A beaver near the Maniówka river.

Beaver's habitats are used by many other animal species in the area of the Wigry National Park. It has been repeatedly noticed that beaver sites are becoming inhabited by the American mink. Otters are also frequent residents of beaver lodges. One case was reported of a beaver lodge inhabited by both a beaver and an otter at the same time. Beaver ponds are eagerly visited by many bird species, e.g. black stork, crane or kingfisher.


The present concentration of beavers within the area of the Park is 43 inhabited sites per 100 km2. Because of such a high number of beaver families, the population of beavers in WNP is beginning to suffer from the phenomenon characteristic of over-concentrated populations - increased competition and the migrations that follow it lead to the increased mortality rate of these animals. Moreover, the frequent contacts between individuals also have a negative effect due to a higher parasitation ratio. Internal parasites (trematodes) weaken the animals and often cause their death. Beavers also die in result of being trapped under ice, run over by a car or of mortal wounds acquired during a fight over the family area. The natural reduction of beaver population by predators is relatively small in the Park. The low concentration of large predators cannot be the reason for great losses among beavers. The Słupie Protection District is the only place where killings of whole beaver families by wolves were recorded.


Research concerning the beaver
- measuring the winter food supplies.





The current number of beavers, complex hydrographical network of the Park and the environmental diversity provide ideal conditions for conducting research and observations of this interesting rodent. WNP, in co-operation with scientific institutions and organisations, conducts a number of study programmes on the functioning of the freely existing populations of those animals. Apart from the scientific achievements regarding the biology and ecology of beavers, the conducted research programmes, the researched master's theses and the observations carried out by enthusiasts of nature result in the thorough discernment of the influence of these animals on man's economy.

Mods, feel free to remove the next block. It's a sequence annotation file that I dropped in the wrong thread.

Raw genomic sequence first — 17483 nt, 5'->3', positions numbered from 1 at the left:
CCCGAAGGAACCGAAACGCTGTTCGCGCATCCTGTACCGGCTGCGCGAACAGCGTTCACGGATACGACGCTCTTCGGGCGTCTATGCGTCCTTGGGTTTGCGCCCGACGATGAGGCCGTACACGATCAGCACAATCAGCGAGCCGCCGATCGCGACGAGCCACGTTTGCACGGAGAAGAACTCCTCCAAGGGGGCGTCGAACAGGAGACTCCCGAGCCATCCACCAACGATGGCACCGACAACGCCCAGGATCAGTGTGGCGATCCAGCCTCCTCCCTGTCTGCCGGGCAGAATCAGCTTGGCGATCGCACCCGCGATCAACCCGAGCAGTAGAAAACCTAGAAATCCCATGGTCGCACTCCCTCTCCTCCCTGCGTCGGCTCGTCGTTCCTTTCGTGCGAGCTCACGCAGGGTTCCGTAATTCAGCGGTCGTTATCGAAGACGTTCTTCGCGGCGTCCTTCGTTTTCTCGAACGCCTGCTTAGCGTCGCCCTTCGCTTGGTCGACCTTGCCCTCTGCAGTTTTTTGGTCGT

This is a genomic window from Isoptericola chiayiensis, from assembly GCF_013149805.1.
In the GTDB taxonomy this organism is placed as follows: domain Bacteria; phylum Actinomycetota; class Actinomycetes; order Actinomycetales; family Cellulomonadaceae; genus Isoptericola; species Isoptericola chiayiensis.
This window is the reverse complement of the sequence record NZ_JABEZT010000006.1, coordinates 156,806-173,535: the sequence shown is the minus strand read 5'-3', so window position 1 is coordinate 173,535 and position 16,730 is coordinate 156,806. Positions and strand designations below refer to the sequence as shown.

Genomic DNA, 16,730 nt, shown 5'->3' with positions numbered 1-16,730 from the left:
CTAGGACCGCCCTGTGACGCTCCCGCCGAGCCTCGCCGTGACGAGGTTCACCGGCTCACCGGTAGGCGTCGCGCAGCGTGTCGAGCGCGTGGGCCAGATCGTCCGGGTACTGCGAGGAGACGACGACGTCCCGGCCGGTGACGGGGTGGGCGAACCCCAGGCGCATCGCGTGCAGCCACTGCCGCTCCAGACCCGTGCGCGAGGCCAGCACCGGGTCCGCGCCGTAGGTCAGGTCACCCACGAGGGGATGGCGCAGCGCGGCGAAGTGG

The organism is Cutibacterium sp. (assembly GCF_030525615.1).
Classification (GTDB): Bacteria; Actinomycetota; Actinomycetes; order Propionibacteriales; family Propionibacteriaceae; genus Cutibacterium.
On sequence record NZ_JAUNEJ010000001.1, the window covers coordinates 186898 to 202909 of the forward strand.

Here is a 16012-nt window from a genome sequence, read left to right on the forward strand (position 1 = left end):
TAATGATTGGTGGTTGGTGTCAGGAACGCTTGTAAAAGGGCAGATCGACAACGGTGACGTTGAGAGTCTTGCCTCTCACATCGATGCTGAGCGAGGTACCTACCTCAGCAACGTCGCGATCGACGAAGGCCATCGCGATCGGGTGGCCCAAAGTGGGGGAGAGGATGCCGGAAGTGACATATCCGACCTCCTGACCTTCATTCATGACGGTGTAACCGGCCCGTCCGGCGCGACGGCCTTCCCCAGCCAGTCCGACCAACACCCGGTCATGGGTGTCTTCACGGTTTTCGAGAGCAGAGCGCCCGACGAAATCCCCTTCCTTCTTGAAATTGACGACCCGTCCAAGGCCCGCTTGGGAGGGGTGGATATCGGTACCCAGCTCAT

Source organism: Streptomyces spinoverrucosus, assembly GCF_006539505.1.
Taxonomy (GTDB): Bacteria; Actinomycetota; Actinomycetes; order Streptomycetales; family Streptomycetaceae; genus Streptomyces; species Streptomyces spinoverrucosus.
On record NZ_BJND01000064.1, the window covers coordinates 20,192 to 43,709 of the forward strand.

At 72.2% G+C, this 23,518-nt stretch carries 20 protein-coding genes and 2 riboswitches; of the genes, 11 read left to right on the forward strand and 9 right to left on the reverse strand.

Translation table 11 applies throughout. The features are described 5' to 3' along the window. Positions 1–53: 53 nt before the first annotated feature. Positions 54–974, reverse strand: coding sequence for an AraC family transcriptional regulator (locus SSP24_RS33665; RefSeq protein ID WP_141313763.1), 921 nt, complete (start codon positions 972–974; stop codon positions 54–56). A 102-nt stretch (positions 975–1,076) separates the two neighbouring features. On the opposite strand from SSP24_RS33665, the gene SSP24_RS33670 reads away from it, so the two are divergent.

Young beavers in beaver lodge.

European beaver is the coat of arms of the Wigry National Park, as it will remain a permanent element of the Park. When roaming the tourist routes, one can often observe the signs of beavers' activity or, provided they remain silent and calm, even see them swimming and feeding. Once they find a safe refuge, the beavers are also active during the day. In order to facilitate the observations of beavers, a special platform was prepared on the "Suchary" educational path. Nature lovers who have not been able to see these interesting creatures live can see them on film in the building of the Wigry National Park Management Headquarters.